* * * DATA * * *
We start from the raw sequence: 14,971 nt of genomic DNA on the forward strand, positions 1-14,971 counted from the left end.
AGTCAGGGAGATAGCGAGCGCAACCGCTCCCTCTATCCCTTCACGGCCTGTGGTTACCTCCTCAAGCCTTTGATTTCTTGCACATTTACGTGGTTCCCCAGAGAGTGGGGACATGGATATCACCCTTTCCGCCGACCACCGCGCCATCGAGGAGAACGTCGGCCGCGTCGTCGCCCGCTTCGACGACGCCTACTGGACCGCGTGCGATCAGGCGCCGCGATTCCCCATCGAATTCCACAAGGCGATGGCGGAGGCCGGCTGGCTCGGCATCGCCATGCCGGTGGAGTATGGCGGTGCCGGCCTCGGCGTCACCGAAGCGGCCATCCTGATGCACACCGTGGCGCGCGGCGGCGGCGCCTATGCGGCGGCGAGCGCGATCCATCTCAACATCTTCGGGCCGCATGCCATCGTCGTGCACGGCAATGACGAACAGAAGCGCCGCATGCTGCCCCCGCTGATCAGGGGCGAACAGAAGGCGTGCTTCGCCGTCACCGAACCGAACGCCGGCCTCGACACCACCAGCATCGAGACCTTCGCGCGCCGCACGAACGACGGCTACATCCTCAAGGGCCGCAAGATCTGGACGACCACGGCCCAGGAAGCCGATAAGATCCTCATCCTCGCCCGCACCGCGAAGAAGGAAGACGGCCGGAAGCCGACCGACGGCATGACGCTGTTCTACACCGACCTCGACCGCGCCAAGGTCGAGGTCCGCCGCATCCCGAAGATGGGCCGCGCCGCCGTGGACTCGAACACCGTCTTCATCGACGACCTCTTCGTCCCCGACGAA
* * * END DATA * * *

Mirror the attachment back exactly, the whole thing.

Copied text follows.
We start from the raw sequence: 14,971 nt of genomic DNA on the forward strand, positions 1-14,971 counted from the left end.
AGTCAGGGAGATAGCGAGCGCAACCGCTCCCTCTATCCCTTCACGGCCTGTGGTTACCTCCTCAAGCCTTTGATTTCTTGCACATTTACGTGGTTCCCCAGAGAGTGGGGACATGGATATCACCCTTTCCGCCGACCACCGCGCCATCGAGGAGAACGTCGGCCGCGTCGTCGCCCGCTTCGACGACGCCTACTGGACCGCGTGCGATCAGGCGCCGCGATTCCCCATCGAATTCCACAAGGCGATGGCGGAGGCCGGCTGGCTCGGCATCGCCATGCCGGTGGAGTATGGCGGTGCCGGCCTCGGCGTCACCGAAGCGGCCATCCTGATGCACACCGTGGCGCGCGGCGGCGGCGCCTATGCGGCGGCGAGCGCGATCCATCTCAACATCTTCGGGCCGCATGCCATCGTCGTGCACGGCAATGACGAACAGAAGCGCCGCATGCTGCCCCCGCTGATCAGGGGCGAACAGAAGGCGTGCTTCGCCGTCACCGAACCGAACGCCGGCCTCGACACCACCAGCATCGAGACCTTCGCGCGCCGCACGAACGACGGCTACATCCTCAAGGGCCGCAAGATCTGGACGACCACGGCCCAGGAAGCCGATAAGATCCTCATCCTCGCCCGCACCGCGAAGAAGGAAGACGGCCGGAAGCCGACCGACGGCATGACGCTGTTCTACACCGACCTCGACCGCGCCAAGGTCGAGGTCCGCCGCATCCCGAAGATGGGCCGCGCCGCCGTGGACTCGAACACCGTCTTCATCGACGACCTCTTCGTCCCCGACGAA